The Biggest Myths About Psychiatric Treatment Medications (Busted!)
Psychiatric or psychotropic medication has an important role to play in the management and treatment of a mental illness. Though it’s a common treatment nowadays, several myths are attached to its use and effectiveness. These myths can easily enhance the chances of failing to undergo a treatment and can also lead them to terminate their medication. Psychiatric medication operates by blocking, changing, or enhancing levels of the neurotransmitters present within the brain. Psychiatric medications comprise antidepressants, anxiolytics, antipsychotics, mood stabilizers, sedative-hypnotics (or sleeping pills), and stimulants (used in treating neurological disorders such as narcolepsy). If your doctor has prescribed you any of those medicines, it’s important for you to know the biggest psychiatric treatment myths. Here are the biggest myths busted!
Myth 1: You Might Get Addicted To Psychotropic Medications
Most psychotropic medications, except hypnotics, stimulants, and anxiolytics, are not at all addictive. Addictive behavior is normally characterized by obsessions, intense urges, and loss of control. Contrary to popular notion, dependencies are not created through psychotropic medications. It is natural for people to undergo withdrawal symptoms on a temporary basis when they cease to take a particular medication; these include headaches, sweating, lethargy, dizziness, insomnia, nausea, and restlessness. These symptoms occur especially within the initial period after a reduction in the medication dosage. But, this response is temporary and doesn’t imply an addiction.
Myth 2: If A Friend Has Benefited From A Drug, You Will, Too
Everyone has a unique body of their own; it all depends on how brains work. As a result, medication will have different effects on different individuals. Patience is the key if you really want to seek out an appropriate medication for yourself. If you have a friend who is going through the same situation or treatment, they might react differently or require a different dose. Abiding by other people’s medications is not worthwhile nor will it be fruitful for you.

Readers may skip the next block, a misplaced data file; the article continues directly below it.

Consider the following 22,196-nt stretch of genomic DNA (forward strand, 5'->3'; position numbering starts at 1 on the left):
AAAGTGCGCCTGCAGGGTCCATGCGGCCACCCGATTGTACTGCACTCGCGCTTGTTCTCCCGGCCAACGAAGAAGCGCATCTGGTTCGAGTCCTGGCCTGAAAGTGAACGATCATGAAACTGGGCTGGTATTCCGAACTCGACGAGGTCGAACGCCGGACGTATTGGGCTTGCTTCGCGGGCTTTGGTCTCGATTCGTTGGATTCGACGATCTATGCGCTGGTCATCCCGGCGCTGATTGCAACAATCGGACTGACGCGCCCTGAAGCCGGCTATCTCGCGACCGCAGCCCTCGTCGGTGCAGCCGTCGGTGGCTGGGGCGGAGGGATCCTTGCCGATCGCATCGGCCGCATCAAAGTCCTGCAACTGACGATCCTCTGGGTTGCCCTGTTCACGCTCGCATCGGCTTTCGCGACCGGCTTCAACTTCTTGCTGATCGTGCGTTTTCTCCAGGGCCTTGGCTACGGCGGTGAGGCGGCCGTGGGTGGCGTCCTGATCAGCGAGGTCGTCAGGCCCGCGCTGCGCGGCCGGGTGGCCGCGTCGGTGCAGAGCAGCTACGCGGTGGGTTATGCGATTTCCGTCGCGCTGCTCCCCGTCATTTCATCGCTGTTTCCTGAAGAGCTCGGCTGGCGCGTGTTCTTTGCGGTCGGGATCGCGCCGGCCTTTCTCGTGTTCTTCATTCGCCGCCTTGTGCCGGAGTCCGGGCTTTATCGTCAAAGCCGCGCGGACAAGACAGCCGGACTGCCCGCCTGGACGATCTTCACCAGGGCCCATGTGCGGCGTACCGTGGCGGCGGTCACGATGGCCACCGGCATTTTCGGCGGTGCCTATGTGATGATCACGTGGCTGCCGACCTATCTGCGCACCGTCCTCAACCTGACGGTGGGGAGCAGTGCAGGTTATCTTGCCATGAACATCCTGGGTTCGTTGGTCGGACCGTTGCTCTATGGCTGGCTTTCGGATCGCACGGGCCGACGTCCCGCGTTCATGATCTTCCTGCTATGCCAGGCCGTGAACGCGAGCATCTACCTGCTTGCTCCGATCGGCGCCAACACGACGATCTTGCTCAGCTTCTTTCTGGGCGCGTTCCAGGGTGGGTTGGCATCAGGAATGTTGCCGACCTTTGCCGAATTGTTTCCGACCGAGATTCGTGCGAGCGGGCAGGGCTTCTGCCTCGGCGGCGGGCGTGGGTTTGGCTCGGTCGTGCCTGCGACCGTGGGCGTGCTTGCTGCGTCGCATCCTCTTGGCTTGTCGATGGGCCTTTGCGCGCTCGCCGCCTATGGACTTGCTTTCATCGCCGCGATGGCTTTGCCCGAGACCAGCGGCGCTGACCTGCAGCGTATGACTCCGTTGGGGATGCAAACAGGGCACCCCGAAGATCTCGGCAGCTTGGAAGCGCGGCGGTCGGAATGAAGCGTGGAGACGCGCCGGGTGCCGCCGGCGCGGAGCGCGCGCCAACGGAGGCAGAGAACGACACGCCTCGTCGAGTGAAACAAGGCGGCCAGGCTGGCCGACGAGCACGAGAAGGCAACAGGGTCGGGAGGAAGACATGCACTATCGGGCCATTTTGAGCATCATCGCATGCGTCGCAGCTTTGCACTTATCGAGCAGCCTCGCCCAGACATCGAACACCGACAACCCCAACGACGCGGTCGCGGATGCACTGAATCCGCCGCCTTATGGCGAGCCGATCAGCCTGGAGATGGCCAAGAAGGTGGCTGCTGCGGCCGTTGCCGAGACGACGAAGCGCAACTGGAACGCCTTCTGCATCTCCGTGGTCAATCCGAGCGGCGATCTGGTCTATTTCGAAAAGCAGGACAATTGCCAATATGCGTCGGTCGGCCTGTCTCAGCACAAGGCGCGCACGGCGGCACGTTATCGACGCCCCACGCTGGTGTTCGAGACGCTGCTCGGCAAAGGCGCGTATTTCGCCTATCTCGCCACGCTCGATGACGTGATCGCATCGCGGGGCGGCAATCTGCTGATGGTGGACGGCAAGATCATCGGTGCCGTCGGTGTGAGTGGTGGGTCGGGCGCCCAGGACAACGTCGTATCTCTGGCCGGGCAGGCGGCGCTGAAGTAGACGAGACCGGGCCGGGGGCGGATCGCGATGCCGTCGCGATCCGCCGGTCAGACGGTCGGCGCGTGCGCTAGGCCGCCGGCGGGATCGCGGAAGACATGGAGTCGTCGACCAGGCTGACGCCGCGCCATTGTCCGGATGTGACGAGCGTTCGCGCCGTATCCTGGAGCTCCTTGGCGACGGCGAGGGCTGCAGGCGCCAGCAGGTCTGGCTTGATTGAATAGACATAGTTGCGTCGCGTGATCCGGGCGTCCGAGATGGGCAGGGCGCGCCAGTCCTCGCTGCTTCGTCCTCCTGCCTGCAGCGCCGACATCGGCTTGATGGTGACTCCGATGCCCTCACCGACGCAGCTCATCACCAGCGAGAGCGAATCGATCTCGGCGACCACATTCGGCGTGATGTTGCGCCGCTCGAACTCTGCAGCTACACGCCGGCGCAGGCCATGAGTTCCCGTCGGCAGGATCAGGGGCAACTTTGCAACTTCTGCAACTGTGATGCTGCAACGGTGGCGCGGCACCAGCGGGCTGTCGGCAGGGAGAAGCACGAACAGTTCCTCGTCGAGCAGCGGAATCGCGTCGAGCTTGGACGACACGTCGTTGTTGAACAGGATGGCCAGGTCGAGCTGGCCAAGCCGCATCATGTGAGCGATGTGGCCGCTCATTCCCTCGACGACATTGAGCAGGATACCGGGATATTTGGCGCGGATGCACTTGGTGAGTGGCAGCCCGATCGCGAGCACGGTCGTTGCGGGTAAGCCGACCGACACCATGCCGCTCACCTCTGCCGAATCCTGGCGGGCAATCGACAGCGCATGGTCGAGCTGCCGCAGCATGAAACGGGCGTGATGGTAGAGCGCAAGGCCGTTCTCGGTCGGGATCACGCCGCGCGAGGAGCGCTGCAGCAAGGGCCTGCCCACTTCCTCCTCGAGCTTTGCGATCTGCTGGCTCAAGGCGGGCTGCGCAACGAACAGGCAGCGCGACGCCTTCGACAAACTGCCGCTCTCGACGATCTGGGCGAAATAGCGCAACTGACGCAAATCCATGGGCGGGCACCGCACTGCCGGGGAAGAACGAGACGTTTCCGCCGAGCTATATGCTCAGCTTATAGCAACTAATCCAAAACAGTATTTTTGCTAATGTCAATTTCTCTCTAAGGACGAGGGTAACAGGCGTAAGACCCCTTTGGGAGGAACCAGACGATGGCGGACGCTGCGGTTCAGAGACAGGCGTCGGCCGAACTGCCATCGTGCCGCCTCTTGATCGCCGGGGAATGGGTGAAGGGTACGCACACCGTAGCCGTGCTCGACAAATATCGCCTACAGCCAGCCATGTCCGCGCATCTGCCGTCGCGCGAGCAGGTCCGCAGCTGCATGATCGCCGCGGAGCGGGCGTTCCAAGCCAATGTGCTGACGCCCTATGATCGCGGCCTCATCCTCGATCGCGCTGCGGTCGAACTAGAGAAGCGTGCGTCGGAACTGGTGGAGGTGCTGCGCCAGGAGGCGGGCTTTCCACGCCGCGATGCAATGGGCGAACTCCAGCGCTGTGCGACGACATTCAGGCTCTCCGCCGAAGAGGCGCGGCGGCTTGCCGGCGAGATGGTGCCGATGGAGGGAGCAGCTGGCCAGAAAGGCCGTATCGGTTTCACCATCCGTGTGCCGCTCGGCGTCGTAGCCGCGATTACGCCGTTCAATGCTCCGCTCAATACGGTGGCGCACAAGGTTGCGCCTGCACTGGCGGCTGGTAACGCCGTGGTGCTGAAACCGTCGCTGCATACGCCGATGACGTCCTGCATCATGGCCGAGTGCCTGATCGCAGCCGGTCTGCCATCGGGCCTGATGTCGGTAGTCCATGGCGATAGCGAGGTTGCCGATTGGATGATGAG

Myth 3: You Start Feeling Better In An Instant
This is far from the actual truth. Just because tranquilizers and sleeping pills offer you a quick relief, it doesn’t necessarily mean that psychotropic medication will start affecting your system instantly. The truth is, a medication can take around five to six weeks or even more than that in order to palliate symptoms. Seeking out an appropriate medication can be cumbersome at times, and you might end up attempting more than three times to lay your hands on the right kind.
Myth 4: If A Medicine Didn’t Work For You, Its Variants Would Not Work As Well
Numerous psychotropic medications are available, and in spite of having many common features, they are surely not the same. A medicine comes with innumerable variations, including medicine combinations and different levels of dosage. This is definitely an important and integral aspect of the treatment process.
Myth 5: Symptoms Can Be Effectively Managed By Supplements
Most people are of the opinion that vitamin supplements are all-natural and thus, safe for consumption. The fact is, supplements are neither regulated properly nor are they proven to be effective and safe without any side effects. Some supplements comprise ingredients that are potent enough to bring about severe biochemical alterations. Some even have certain chemicals that are identical in character to chemicals present in prescribed medications.
Myth 6: Weak People Need Medication
Psychotropics help in palliating symptoms of medical disorders. People often identify such disorders as a sign of weakness. On the contrary, a person needs ample courage and guts to admit they are going through a disorder and availing a medication just to cure that. Over 317 million prescriptions are written each year. Among them, over 36 million patients seek medication for a deteriorating mental health. Taking a medication is just a usual part of treatment and health care, not a weakness.
If you are taking psychiatric medications for the first time, it’s absolutely necessary for you to stick on to the medication for the prescribed time even if you feel better or re-invigorated. If you stay on it, you prevent a relapse. But, in case you really want to take yourself off from it, consult your physician before doing so. It’s always advisable to take medication under the supervision of a doctor. It’s imperative for you to be aware of the facts and how a medication would help you with your mental illness.
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